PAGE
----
The Fishing

The White River is becoming a global destination, and rightfully so, as it is home to some of the largest brown trout in the world. While most people come to the White for a once-in-a-lifetime brown, the rainbow population is not something to ignore because they are also increasing in size annually and are becoming something special as well. Besides rainbow and brown trout, the White River and Norfork River also has cutthroat and brook trout. The White hosts a strong population of trout for nearly 100 miles and most of the fishing is done within the first 45 miles of the Bull Shoals dam. This river is unique in that the flows (normally measured by cubic feet per second or CFS) can change drastically from day to day or even by the hour. The water release can be at minimum flow which is around 500-700 cfs, a slow shallow river, to over 24,000cfs and raise over 8 feet in height, becoming a fast-moving wall of water. Since the flows are always changing, it is much more like a tidal system found in the ocean and requires the guide’s and angler’s to be very flexible and ready to change techniques depending on the current water conditions.

We can access the area by several different types of water crafts, but the most common vessel is a custom style river boat with a jet motor and oars allowing guide to access spots in just inches of water as well as the ability to cover 20+miles in a day’s fishing. The other main option would be a drift boat which is the most popular method out west. The drift boat can be a great option for when the river is very low and the trout are spooky and need a stealthier approach but it is also the main way to float the warm-water rivers and creeks for when the angler wants to mix things up and chase bass and carp instead of trout.

Guided Fishing

1/2 Day
4 hours on the water is a great way to get out and get fishing. Whether you need to run some errands at some point, make that meeting, or just fish a specific time of the day, the half-day is a great way to get out on the water. We can hit the water at any time of the day, depending on availability, but generally our start time is 8am. Lunch is NOT included, but we will have some cold drinks for you.

3/4 Day
The perfect choice for fishing a bit longer than a half day, but not committing to a full day on the water. At 6 hours fishing, the three-quarter day is a very popular trip for everyone- beginners wanting that extra time to learn, and experts looking to fit in that perfect amount of fishing. The three-quarter day will start at 8am and go until 2pm. Times may be adjusted around your schedule. Lunch is NOT included on a 3/4-day trip but feel free to bring whatever you like- we will have room.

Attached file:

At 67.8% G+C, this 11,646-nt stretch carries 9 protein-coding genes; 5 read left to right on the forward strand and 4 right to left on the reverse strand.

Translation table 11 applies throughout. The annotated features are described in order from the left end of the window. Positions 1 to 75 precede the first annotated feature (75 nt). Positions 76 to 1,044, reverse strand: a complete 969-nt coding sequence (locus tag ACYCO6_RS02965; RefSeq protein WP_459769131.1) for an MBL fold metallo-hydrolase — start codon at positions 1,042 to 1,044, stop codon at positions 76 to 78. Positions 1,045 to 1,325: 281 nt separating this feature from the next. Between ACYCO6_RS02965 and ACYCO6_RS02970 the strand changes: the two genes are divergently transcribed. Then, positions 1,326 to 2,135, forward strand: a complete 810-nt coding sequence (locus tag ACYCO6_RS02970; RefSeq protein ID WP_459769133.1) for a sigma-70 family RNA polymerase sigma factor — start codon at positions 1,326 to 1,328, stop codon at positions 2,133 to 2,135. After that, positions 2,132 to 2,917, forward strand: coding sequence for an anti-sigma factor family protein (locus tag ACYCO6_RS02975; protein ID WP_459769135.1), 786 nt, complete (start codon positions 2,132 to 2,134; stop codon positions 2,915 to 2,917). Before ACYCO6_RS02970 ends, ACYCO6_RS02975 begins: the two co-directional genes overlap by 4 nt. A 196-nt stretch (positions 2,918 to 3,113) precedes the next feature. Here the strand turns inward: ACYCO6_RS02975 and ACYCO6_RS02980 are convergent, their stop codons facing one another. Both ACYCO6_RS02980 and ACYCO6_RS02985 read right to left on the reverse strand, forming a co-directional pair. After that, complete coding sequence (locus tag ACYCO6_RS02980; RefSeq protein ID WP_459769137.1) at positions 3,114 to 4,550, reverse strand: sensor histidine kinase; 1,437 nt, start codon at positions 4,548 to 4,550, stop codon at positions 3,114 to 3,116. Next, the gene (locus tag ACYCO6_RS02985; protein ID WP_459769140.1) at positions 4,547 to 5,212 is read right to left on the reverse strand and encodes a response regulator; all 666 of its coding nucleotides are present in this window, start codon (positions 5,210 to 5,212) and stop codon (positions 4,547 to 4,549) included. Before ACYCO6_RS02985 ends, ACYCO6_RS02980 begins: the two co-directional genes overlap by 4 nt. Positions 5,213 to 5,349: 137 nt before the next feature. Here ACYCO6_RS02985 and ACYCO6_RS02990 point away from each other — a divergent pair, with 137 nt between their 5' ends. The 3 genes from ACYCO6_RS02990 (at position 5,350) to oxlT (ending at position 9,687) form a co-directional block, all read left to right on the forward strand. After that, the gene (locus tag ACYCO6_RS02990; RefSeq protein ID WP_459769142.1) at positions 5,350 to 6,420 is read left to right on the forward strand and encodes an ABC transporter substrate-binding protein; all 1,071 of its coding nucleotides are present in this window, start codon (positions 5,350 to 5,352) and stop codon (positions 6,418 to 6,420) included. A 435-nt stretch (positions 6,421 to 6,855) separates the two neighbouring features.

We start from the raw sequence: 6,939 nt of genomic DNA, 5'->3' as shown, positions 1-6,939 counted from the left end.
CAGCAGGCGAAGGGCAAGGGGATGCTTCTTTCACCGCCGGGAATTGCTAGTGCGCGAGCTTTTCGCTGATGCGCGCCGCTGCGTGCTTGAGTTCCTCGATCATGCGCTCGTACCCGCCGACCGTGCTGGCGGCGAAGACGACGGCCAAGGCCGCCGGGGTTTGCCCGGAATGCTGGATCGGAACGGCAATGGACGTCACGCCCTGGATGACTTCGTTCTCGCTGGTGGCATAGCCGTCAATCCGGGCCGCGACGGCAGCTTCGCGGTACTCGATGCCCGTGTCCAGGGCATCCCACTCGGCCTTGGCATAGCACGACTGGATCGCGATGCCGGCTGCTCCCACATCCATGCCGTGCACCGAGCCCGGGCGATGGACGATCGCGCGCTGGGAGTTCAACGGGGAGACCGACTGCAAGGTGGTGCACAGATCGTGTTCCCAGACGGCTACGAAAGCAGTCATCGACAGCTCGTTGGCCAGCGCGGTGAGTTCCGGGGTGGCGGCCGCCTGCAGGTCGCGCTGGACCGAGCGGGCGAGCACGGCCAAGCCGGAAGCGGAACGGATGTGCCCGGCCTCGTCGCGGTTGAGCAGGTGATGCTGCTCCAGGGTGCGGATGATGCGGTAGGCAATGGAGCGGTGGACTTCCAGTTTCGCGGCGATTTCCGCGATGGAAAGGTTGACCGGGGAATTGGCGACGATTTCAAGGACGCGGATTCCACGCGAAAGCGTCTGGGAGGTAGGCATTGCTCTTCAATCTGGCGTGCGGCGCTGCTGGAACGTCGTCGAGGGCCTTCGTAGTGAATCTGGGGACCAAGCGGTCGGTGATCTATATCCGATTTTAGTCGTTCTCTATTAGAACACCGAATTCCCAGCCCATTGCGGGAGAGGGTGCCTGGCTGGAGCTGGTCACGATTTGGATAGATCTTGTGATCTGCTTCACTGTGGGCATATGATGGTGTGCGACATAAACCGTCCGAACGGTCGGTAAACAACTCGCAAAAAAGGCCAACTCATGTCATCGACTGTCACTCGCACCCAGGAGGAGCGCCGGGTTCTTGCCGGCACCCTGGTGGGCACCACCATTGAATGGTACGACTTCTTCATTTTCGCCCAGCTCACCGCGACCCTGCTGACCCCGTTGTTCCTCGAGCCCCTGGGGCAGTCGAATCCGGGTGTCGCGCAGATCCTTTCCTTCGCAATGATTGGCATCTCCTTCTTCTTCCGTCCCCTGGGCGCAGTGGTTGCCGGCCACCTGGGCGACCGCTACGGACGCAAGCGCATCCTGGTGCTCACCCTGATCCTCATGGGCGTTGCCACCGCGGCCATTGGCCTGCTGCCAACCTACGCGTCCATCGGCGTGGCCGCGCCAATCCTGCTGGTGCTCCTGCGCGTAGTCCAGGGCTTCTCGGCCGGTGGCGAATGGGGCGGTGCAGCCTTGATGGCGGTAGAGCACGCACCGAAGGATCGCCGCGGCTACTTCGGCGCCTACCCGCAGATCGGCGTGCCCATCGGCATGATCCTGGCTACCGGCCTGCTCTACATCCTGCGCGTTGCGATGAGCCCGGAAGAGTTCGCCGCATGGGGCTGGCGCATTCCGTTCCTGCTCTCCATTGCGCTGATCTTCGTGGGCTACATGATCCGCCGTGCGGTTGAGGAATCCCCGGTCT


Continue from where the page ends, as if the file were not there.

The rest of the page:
Full Day
Full days are 8 hours on the water. 8-hour trips will generally run from 8am to 4pm but can be subject to minor change to chase the bite, work around your schedule, or adjusted to beat weather or generation schedules. Lunch is included- sandwiches, chips, and a cookie are typical, but on a cold day, we can certainly talk about some chili, or something else that peaks your appetite.

Fishing Guide Rates

Full Day: $500

¾ Day: $450

½ Day: $400

Fishing License

We recommend accessing the Arkansas Game and Fish website via cellphone to allow for an easy “screenshot” of your license to have on hand if needed.



Streamer fishing is what most people think of when they hear the White River, and the winter months can be a great time to fish some of the largest streamer patterns you can think of. The ability to cast well is extremely important in this game. The brown trout get very aggressive this time of year because they are trying to get one last meal in before they start their spawn, or they just spawned and need to pack on pounds after they have gone a long time without eating. Streamer fishing is not for the faint of heart, a good motto to remember is “zero to hero” because there are no guarantees when it comes to this method of fly fishing, except that you will be casting a lot and covering miles of water throughout the day.

Even though most angler’s think streamer fishing is the only way to get big fish this time of year, the nymphing can be more productive and produce some real giants. Dry fly fishing can also be an option during the colder months, all it takes is a warmer winter day to get the midges happy and hatching and the trout will be looking up.